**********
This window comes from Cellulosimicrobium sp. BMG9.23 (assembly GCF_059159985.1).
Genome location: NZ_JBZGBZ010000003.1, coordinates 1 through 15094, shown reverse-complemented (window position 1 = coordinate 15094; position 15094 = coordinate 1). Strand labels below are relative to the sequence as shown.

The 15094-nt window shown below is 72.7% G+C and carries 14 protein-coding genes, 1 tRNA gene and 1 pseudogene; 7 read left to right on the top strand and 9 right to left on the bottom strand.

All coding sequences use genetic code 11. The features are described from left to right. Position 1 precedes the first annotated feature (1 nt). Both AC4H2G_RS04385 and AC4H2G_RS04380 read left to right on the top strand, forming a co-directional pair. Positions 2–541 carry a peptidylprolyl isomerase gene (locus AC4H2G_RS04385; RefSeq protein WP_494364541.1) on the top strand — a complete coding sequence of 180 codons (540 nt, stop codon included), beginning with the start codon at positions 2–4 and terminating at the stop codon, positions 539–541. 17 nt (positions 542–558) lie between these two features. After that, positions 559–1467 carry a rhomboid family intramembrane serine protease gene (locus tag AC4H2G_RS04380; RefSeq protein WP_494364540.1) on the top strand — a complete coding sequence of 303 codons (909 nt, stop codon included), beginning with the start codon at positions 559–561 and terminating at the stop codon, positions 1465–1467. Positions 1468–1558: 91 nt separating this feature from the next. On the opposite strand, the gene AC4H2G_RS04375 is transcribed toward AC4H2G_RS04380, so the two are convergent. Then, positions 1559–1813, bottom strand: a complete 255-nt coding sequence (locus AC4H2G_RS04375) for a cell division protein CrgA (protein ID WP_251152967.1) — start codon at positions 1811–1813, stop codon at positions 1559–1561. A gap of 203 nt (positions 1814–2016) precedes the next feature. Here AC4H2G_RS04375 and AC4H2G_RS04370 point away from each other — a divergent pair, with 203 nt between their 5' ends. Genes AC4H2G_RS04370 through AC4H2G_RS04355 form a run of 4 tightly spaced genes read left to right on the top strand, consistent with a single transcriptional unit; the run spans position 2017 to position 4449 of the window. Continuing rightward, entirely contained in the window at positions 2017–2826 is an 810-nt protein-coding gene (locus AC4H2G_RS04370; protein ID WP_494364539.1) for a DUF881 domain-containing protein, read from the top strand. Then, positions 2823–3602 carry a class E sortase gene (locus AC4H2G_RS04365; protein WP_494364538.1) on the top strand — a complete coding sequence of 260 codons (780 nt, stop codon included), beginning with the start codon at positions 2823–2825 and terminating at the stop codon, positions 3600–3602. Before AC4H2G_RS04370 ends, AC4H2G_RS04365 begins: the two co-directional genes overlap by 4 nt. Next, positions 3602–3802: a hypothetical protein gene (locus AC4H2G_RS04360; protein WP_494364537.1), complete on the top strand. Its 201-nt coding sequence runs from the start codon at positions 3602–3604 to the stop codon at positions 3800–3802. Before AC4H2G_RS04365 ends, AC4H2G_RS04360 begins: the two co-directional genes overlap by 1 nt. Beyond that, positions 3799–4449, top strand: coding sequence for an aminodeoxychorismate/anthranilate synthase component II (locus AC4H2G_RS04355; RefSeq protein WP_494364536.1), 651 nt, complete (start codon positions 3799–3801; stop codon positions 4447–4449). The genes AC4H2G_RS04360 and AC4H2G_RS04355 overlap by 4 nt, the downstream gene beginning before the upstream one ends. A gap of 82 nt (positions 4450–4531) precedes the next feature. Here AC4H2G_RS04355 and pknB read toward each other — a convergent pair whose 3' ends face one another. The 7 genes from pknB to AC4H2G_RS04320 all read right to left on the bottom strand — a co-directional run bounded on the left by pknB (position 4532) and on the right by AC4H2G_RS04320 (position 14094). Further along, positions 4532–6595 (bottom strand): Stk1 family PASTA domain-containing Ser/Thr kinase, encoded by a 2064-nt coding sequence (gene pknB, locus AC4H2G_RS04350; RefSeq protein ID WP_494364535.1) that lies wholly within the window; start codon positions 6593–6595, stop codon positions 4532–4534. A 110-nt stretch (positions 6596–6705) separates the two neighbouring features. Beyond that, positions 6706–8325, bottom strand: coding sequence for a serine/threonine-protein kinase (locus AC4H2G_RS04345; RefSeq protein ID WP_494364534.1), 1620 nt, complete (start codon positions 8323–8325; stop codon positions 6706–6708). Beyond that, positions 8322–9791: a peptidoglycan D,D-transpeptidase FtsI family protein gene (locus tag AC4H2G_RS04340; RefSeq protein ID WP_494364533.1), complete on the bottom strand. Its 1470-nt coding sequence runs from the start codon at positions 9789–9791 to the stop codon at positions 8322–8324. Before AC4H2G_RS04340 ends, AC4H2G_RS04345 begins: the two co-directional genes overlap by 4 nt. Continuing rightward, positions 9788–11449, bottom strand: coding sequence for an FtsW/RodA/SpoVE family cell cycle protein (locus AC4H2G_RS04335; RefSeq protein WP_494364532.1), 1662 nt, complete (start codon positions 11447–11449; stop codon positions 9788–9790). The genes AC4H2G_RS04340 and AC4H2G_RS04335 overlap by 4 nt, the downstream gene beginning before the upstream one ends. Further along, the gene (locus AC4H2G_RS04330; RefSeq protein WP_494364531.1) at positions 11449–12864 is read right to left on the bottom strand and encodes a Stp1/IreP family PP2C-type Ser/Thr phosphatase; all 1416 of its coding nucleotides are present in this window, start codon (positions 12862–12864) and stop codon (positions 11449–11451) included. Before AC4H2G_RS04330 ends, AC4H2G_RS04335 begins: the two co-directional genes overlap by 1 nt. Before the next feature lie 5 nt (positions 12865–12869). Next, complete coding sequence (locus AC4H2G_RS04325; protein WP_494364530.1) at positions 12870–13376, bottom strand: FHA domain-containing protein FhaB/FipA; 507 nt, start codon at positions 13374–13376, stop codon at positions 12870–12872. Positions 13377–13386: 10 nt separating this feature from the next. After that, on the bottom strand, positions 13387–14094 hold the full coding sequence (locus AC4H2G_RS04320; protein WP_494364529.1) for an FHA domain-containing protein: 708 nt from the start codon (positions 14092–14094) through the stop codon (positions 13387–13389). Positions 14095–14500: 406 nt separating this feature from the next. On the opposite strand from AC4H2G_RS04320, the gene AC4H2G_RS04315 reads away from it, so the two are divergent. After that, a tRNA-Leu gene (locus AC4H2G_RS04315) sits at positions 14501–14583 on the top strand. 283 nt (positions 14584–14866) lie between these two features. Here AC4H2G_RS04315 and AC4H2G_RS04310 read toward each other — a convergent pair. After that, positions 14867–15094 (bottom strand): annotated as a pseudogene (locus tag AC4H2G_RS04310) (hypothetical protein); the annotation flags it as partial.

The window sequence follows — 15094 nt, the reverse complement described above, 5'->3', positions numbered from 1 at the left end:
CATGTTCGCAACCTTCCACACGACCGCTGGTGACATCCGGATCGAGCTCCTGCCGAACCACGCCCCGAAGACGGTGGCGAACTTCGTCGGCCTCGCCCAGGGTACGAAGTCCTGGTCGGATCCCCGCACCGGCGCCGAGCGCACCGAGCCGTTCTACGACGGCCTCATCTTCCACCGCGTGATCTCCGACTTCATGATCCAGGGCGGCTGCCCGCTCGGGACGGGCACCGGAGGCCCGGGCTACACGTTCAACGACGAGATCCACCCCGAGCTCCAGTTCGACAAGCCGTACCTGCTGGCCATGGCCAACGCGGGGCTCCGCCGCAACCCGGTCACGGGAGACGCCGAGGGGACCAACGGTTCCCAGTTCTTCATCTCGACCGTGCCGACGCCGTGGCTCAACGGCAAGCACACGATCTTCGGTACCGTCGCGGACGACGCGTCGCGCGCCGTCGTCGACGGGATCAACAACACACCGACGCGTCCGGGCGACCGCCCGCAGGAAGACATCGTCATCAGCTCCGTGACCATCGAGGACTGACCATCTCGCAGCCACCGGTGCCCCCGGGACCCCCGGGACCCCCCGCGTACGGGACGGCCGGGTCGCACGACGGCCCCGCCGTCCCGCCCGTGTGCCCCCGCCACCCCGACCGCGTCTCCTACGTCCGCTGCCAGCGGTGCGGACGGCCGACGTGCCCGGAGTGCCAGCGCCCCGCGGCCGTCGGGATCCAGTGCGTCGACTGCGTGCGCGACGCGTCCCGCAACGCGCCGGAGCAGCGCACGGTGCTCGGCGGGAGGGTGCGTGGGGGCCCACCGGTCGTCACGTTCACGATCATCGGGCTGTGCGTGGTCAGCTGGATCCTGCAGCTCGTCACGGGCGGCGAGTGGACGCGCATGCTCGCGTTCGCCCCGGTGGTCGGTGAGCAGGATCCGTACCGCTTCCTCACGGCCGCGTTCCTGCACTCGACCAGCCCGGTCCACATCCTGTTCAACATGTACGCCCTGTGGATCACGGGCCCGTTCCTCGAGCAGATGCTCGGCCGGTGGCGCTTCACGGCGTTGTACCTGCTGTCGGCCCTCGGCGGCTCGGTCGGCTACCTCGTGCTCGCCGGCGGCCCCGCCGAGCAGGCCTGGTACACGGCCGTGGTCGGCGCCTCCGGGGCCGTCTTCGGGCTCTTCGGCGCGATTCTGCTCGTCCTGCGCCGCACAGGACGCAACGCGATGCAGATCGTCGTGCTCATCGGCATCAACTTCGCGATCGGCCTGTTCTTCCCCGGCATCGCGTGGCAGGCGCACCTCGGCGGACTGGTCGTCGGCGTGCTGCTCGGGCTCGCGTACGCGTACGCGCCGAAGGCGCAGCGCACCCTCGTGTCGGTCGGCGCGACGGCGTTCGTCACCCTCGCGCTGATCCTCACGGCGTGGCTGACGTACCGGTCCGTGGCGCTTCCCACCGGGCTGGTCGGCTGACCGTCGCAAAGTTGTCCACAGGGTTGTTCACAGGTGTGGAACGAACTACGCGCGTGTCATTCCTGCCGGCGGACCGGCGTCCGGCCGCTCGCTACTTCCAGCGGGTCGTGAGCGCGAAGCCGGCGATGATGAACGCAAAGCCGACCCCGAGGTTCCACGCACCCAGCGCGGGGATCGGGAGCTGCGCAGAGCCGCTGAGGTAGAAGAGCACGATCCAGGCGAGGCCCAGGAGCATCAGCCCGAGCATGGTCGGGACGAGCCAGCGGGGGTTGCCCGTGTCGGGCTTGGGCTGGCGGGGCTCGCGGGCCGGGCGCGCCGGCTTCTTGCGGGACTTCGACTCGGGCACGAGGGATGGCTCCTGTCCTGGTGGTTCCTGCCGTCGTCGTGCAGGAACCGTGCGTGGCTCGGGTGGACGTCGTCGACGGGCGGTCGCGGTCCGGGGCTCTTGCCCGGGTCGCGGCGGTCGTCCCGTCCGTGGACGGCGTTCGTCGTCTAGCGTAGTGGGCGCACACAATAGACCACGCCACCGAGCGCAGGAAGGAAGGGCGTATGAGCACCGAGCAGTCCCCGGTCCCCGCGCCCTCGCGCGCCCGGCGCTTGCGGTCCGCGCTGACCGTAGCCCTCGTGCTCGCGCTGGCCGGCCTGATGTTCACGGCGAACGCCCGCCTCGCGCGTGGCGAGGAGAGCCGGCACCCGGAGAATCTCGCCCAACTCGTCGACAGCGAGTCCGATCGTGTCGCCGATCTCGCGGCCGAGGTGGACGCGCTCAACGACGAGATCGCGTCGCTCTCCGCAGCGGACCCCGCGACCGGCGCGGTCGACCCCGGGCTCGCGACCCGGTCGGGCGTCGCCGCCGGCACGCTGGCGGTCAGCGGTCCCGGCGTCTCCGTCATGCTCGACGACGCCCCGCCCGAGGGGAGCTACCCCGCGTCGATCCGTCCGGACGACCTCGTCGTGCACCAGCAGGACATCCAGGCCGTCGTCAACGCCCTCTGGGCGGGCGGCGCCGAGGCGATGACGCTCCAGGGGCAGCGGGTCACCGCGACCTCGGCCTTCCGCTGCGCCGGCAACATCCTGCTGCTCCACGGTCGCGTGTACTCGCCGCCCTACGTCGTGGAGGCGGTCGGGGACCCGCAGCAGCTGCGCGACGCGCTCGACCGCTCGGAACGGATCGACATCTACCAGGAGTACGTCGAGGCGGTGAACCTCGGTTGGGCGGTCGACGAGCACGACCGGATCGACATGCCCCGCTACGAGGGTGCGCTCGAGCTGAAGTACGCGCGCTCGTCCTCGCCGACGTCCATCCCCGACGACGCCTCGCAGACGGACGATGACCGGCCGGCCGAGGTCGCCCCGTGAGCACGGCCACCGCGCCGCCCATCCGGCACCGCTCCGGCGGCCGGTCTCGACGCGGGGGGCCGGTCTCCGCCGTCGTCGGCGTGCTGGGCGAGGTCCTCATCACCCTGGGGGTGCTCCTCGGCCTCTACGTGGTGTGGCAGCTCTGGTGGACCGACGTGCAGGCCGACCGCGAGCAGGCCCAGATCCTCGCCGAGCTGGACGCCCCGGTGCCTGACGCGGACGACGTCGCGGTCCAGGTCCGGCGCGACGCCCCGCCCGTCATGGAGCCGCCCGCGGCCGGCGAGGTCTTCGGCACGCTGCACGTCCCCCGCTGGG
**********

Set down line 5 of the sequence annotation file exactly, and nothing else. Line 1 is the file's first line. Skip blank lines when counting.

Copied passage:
The window sequence follows — 15094 nt, the reverse complement described above, 5'->3', positions numbered from 1 at the left end: